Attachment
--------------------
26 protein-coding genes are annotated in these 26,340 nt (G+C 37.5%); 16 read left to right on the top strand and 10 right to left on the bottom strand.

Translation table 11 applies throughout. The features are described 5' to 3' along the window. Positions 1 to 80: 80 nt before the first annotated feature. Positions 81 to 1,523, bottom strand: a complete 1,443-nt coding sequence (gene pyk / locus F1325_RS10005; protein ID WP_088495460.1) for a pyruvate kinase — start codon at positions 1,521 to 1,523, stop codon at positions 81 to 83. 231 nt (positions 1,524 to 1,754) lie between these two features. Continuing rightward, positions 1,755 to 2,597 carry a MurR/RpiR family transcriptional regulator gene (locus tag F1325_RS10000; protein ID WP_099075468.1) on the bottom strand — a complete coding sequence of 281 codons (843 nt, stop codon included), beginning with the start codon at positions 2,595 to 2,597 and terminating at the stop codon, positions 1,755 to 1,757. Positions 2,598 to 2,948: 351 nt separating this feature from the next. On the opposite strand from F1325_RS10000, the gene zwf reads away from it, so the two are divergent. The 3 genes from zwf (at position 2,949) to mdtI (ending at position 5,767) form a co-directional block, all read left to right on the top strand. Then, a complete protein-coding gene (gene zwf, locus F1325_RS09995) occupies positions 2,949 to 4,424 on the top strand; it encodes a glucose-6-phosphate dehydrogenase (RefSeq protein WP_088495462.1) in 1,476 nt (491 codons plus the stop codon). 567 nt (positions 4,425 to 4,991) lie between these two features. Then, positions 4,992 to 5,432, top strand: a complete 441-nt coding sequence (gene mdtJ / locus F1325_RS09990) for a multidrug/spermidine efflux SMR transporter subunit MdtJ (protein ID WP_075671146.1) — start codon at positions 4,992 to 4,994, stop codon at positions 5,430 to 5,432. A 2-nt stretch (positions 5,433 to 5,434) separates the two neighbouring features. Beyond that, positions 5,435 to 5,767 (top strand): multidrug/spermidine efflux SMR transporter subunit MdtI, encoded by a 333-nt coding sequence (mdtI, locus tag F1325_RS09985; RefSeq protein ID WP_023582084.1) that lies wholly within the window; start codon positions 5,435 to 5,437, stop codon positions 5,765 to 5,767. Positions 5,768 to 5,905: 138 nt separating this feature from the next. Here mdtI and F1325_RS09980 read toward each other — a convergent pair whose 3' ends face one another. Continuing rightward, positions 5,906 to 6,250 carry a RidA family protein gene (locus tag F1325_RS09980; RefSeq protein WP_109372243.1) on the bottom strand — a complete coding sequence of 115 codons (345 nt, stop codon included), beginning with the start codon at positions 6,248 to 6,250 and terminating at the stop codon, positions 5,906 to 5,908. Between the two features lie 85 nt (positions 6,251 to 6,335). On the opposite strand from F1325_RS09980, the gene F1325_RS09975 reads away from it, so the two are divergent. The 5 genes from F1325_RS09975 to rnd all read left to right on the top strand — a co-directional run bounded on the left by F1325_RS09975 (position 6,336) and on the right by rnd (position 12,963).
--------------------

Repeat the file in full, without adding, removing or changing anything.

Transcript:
26 protein-coding genes are annotated in these 26,340 nt (G+C 37.5%); 16 read left to right on the top strand and 10 right to left on the bottom strand.

Translation table 11 applies throughout. The features are described 5' to 3' along the window. Positions 1 to 80: 80 nt before the first annotated feature. Positions 81 to 1,523, bottom strand: a complete 1,443-nt coding sequence (gene pyk / locus F1325_RS10005; protein ID WP_088495460.1) for a pyruvate kinase — start codon at positions 1,521 to 1,523, stop codon at positions 81 to 83. 231 nt (positions 1,524 to 1,754) lie between these two features. Continuing rightward, positions 1,755 to 2,597 carry a MurR/RpiR family transcriptional regulator gene (locus tag F1325_RS10000; protein ID WP_099075468.1) on the bottom strand — a complete coding sequence of 281 codons (843 nt, stop codon included), beginning with the start codon at positions 2,595 to 2,597 and terminating at the stop codon, positions 1,755 to 1,757. Positions 2,598 to 2,948: 351 nt separating this feature from the next. On the opposite strand from F1325_RS10000, the gene zwf reads away from it, so the two are divergent. The 3 genes from zwf (at position 2,949) to mdtI (ending at position 5,767) form a co-directional block, all read left to right on the top strand. Then, a complete protein-coding gene (gene zwf, locus F1325_RS09995) occupies positions 2,949 to 4,424 on the top strand; it encodes a glucose-6-phosphate dehydrogenase (RefSeq protein WP_088495462.1) in 1,476 nt (491 codons plus the stop codon). 567 nt (positions 4,425 to 4,991) lie between these two features. Then, positions 4,992 to 5,432, top strand: a complete 441-nt coding sequence (gene mdtJ / locus F1325_RS09990) for a multidrug/spermidine efflux SMR transporter subunit MdtJ (protein ID WP_075671146.1) — start codon at positions 4,992 to 4,994, stop codon at positions 5,430 to 5,432. A 2-nt stretch (positions 5,433 to 5,434) separates the two neighbouring features. Beyond that, positions 5,435 to 5,767 (top strand): multidrug/spermidine efflux SMR transporter subunit MdtI, encoded by a 333-nt coding sequence (mdtI, locus tag F1325_RS09985; RefSeq protein ID WP_023582084.1) that lies wholly within the window; start codon positions 5,435 to 5,437, stop codon positions 5,765 to 5,767. Positions 5,768 to 5,905: 138 nt separating this feature from the next. Here mdtI and F1325_RS09980 read toward each other — a convergent pair whose 3' ends face one another. Continuing rightward, positions 5,906 to 6,250 carry a RidA family protein gene (locus tag F1325_RS09980; RefSeq protein WP_109372243.1) on the bottom strand — a complete coding sequence of 115 codons (345 nt, stop codon included), beginning with the start codon at positions 6,248 to 6,250 and terminating at the stop codon, positions 5,906 to 5,908. Between the two features lie 85 nt (positions 6,251 to 6,335). On the opposite strand from F1325_RS09980, the gene F1325_RS09975 reads away from it, so the two are divergent. The 5 genes from F1325_RS09975 to rnd all read left to right on the top strand — a co-directional run bounded on the left by F1325_RS09975 (position 6,336) and on the right by rnd (position 12,963).